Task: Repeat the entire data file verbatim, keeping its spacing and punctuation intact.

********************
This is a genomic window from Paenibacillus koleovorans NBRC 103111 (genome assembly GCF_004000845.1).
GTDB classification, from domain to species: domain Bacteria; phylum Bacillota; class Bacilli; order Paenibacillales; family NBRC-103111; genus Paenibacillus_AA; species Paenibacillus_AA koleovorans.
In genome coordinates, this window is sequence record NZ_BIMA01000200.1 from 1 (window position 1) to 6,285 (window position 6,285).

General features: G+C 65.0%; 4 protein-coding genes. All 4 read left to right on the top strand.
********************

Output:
This is a genomic window from Paenibacillus koleovorans NBRC 103111 (genome assembly GCF_004000845.1).
GTDB classification, from domain to species: domain Bacteria; phylum Bacillota; class Bacilli; order Paenibacillales; family NBRC-103111; genus Paenibacillus_AA; species Paenibacillus_AA koleovorans.
In genome coordinates, this window is sequence record NZ_BIMA01000200.1 from 1 (window position 1) to 6,285 (window position 6,285).

General features: G+C 65.0%; 4 protein-coding genes. All 4 read left to right on the top strand.